It’s election day: Today is election day, with polls open from 7 a.m. until 7 p.m. The ballot includes a choice for governor between Republican incumbent Ron DeSantis and Democratic challenger Charlie Crist, candidates with very different positions on most education issues, school board races that have become increasingly partisan, more requests from school districts for voters to approve tax increases so they can keep up with rising expenses, and a constitutional amendment that would give teachers and other public workers an extra property tax exemption. Nearly 4.8 million Floridians have already cast ballots. Meanwhile, a state of emergency was declared Monday by DeSantis for 34 Florida counties threatened by Subtropical Storm Nicole, which is approaching the east coast. The storm is likely to become a hurricane later in the week and cross over the state, but is not expected to have a significant impact on voting since winds and rain are forecast to begin moving ashore after the polls close tonight.
School closings: Public schools in St. Lucie, Martin, Indian River and Okeechobee counties will be closed Wednesday and Thursday due to the anticipated impacts of the storm. The districts were already scheduled to be off Friday for Veterans Day. Indian River State College in Fort Pierce, Eastern Florida State College in Cocoa and Palm Beach Atlantic University in West Palm Beach also will close Wednesday through Friday. WPTV. WPEC. WPBF. TCPalm. Florida Department of Education.
Around the state: Pasco County School Board members will discuss a proposal setting behavior guidelines for parents while on school campuses, Manatee County officials say they won’t pay a $120,000 bill from the school district for dumping storm debris on school property without permission, voters in Lee County will decide whether to switch from an appointed school superintendent to an elected one, one of the Broward school board members suspended by Gov. DeSantis is on the ballot today, incoming University of Florida president Ben Sasse will be paid $1 million a year with built-in raises and bonuses under his proposed contract, and the path taken by former Florida State University president John Thrasher could be a model for Sasse. Here are details about those stories and others from the state’s districts, private schools, and colleges and universities:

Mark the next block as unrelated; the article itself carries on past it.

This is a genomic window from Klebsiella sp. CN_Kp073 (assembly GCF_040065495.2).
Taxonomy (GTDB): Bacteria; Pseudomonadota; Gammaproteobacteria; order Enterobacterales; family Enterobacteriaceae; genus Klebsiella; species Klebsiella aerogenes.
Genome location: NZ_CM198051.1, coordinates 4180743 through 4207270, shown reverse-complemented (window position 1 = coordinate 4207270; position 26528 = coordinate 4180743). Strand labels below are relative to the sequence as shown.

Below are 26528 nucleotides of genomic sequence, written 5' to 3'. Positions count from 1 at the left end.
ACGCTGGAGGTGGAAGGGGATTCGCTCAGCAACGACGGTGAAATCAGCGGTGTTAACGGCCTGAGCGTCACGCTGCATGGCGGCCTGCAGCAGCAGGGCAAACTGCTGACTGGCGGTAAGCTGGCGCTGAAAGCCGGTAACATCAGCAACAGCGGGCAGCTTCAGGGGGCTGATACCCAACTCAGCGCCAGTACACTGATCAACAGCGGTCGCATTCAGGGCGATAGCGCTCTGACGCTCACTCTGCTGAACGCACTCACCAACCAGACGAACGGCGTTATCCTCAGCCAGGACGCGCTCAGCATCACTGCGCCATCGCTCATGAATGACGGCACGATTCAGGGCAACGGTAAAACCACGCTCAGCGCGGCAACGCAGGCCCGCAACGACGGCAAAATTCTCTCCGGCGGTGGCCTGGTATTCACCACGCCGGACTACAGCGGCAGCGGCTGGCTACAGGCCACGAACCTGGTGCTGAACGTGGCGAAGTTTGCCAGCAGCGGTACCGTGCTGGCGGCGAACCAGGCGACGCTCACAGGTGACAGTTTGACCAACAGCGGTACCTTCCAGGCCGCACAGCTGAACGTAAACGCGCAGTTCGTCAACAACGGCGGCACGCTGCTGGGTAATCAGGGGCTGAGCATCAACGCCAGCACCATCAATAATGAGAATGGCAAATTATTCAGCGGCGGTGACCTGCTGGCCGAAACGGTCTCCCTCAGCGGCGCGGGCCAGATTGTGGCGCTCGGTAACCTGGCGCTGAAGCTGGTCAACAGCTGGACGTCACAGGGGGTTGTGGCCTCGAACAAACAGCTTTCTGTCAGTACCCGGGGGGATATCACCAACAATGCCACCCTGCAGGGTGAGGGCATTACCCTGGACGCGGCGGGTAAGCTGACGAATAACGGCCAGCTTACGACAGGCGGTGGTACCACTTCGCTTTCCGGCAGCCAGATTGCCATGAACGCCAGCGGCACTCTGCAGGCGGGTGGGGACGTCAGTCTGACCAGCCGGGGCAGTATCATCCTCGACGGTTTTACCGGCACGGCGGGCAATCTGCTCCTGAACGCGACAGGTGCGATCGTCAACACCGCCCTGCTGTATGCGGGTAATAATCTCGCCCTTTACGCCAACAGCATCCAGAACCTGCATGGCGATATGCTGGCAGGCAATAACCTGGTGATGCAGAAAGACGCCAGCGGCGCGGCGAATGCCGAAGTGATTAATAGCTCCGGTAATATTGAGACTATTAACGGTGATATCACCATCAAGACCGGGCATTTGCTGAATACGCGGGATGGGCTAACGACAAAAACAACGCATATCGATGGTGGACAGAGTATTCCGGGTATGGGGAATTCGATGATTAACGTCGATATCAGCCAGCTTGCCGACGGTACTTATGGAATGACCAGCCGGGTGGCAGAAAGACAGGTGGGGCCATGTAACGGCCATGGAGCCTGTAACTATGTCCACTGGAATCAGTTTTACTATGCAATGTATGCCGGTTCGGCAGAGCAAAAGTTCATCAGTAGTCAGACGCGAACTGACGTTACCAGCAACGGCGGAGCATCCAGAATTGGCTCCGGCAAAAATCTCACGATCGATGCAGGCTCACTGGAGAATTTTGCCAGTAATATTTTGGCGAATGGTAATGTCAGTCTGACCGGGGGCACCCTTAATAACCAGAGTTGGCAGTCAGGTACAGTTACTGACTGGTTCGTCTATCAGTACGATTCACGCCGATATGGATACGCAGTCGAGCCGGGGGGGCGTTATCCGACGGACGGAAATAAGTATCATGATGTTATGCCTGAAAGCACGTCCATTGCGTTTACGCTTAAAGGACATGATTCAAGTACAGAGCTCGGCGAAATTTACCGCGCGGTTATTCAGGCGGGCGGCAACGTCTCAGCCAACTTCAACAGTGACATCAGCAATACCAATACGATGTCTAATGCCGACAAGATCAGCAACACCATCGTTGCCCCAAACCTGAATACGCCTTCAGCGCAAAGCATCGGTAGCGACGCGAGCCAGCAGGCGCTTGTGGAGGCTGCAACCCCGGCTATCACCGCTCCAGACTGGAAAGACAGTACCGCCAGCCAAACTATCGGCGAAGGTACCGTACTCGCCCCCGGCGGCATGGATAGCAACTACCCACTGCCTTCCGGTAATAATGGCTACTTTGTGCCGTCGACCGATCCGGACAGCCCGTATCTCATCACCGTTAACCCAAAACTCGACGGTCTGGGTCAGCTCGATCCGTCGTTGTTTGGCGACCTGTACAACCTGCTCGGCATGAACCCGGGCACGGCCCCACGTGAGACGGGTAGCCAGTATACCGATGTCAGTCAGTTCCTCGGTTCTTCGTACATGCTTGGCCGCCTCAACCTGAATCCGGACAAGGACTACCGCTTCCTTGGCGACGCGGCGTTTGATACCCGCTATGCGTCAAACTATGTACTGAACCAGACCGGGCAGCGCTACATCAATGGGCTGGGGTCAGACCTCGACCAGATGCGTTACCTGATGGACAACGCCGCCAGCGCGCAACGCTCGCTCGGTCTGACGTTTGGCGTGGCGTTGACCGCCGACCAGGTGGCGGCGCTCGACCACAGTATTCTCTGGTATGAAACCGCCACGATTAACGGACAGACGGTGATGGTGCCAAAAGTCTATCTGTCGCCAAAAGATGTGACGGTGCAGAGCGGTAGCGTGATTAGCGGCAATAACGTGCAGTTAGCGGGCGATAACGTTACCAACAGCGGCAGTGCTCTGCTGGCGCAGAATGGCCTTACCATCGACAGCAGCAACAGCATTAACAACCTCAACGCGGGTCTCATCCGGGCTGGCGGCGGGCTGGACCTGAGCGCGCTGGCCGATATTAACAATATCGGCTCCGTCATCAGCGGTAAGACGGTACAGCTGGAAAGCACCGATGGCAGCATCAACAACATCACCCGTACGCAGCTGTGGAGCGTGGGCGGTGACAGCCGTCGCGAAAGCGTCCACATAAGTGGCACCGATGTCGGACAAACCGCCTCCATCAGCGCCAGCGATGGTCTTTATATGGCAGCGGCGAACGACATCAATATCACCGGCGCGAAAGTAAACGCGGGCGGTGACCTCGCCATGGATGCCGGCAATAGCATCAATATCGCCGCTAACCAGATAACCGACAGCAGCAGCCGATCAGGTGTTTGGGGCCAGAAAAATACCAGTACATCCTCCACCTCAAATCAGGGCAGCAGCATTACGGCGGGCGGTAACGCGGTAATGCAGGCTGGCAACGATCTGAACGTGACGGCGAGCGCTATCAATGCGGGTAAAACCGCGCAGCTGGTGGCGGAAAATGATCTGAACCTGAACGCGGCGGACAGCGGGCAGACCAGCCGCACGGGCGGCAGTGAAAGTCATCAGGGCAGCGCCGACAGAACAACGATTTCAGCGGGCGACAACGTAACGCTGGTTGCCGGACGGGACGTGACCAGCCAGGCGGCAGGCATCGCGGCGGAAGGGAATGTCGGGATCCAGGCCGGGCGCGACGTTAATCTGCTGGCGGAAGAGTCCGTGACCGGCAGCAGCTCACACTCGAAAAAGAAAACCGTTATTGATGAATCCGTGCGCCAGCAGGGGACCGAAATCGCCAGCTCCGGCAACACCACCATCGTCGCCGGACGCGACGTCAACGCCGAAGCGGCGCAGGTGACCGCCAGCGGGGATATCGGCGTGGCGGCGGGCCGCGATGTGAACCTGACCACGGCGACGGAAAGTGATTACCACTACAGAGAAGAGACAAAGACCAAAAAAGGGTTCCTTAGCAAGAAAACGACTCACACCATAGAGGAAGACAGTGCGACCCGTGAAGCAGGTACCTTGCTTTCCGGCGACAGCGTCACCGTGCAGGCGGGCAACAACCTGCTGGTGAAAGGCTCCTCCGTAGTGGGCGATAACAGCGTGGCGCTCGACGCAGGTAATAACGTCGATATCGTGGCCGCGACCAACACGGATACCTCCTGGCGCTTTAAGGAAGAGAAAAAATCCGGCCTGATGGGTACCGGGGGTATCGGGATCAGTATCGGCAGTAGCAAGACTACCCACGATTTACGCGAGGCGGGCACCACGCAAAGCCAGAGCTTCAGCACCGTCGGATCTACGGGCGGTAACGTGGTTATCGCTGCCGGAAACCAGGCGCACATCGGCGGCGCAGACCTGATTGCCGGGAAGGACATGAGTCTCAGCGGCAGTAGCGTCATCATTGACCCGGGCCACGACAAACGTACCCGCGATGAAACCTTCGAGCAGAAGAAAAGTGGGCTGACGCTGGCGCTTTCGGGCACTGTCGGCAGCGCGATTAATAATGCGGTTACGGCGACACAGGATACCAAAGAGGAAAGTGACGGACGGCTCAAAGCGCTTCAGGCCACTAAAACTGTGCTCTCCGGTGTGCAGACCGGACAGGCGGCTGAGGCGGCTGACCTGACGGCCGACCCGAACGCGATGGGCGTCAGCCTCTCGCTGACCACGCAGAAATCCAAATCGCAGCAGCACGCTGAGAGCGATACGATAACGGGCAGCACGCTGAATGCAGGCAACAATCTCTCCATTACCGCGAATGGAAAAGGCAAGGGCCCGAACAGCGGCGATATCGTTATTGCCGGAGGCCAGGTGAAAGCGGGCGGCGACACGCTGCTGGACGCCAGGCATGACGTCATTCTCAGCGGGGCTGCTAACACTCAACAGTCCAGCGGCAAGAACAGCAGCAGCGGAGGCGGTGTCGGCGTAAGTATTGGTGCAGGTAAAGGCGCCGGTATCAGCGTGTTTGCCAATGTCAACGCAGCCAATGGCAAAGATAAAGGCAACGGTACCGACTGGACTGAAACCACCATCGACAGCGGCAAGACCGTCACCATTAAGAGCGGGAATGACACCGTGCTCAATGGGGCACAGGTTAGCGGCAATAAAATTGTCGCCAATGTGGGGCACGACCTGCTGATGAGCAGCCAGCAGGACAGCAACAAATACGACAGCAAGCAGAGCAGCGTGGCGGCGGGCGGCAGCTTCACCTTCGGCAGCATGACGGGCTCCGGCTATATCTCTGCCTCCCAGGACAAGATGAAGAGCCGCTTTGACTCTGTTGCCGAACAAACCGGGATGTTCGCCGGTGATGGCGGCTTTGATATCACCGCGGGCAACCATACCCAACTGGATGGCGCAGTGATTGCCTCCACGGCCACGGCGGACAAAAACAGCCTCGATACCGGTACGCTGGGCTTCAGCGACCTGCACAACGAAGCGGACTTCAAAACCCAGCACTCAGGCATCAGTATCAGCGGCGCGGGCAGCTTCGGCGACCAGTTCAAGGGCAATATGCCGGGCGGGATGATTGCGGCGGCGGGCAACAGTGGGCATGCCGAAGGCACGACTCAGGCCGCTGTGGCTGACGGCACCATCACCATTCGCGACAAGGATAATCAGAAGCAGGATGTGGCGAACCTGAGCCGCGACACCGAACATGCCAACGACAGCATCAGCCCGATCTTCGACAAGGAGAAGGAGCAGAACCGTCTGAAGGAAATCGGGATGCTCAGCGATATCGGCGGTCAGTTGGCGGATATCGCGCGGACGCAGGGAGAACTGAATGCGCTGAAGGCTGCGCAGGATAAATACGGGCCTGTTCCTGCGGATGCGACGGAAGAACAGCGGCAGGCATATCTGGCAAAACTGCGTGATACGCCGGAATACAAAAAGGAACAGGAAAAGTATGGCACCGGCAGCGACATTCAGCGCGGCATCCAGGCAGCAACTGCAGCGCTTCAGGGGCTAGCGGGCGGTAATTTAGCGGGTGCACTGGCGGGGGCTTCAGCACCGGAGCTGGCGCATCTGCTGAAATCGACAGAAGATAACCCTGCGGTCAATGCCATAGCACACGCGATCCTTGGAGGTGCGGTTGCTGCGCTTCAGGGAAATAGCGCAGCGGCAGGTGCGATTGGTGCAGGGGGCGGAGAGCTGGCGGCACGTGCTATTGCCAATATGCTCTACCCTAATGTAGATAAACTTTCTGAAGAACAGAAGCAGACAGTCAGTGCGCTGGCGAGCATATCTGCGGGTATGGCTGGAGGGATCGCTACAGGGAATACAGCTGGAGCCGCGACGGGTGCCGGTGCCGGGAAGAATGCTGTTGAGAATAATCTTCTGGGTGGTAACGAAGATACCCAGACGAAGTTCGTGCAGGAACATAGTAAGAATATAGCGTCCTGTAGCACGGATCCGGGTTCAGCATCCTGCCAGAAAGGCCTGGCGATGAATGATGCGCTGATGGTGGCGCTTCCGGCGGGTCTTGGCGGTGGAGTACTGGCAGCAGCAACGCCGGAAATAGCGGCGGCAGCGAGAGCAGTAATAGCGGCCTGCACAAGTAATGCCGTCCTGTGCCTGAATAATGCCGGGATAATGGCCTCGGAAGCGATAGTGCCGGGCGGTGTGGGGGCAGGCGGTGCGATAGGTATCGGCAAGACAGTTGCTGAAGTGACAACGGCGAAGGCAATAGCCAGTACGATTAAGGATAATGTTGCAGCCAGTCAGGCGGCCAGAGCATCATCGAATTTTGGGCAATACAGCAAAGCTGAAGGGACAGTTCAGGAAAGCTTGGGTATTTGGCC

Broward: Four school board races are on today’s ballot, and one of them includes a former school board member who was removed by Gov. DeSantis shortly after the release of the statewide grand jury report that recommended she and three others be suspended for their “acts of incompetence, neglect of duty and misuse of authority.” It’s unclear whether Donna Korn would be suspended for a second time if she defeats Allen Zeman for the at-large school board seat. Florida Politics.
Duval: District officials said Monday that they will begin to send text messages and e-mails to parents when their children’s buses are going to be more than 30 minutes later for pickup or dropoff. The notification policy begins Nov. 14. WJAX.
Lee: Voters will decide today whether to make the superintendent’s position an elected one instead of an appointed one. School board members have been appointing superintendents since 1974, but the Legislature approved a bill last spring to give voters a choice. If voters approve the switch, the position will be on the ballot in November 2024. Only 26 of the state’s 67 county school districts elect superintendents. WINK. WGCU. Florida Politics.
Pasco: School board members will discuss a proposed policy that would set behavior guidelines for parents while on district properties, as well as rules for employees and students, at a public hearing today. Unacceptable or disruptive behavior defined in the policy includes loud or offensive language, damaging or destroying property and making abusive, threatening or “overly voluminous” calls, emails and other communications. Employees would have the authority to deal with the behaviors, beginning with warnings but accelerating as necessary. “I was hearing from principals about uncivilized behavior, inappropriate behavior, from parents,” said Superintendent Kurt Browning. “The yelling, the screaming, the threatening — the parents that tend to want to have a hostile interaction with their child’s school. There’s got to be a level of civility.” Tampa Bay Times.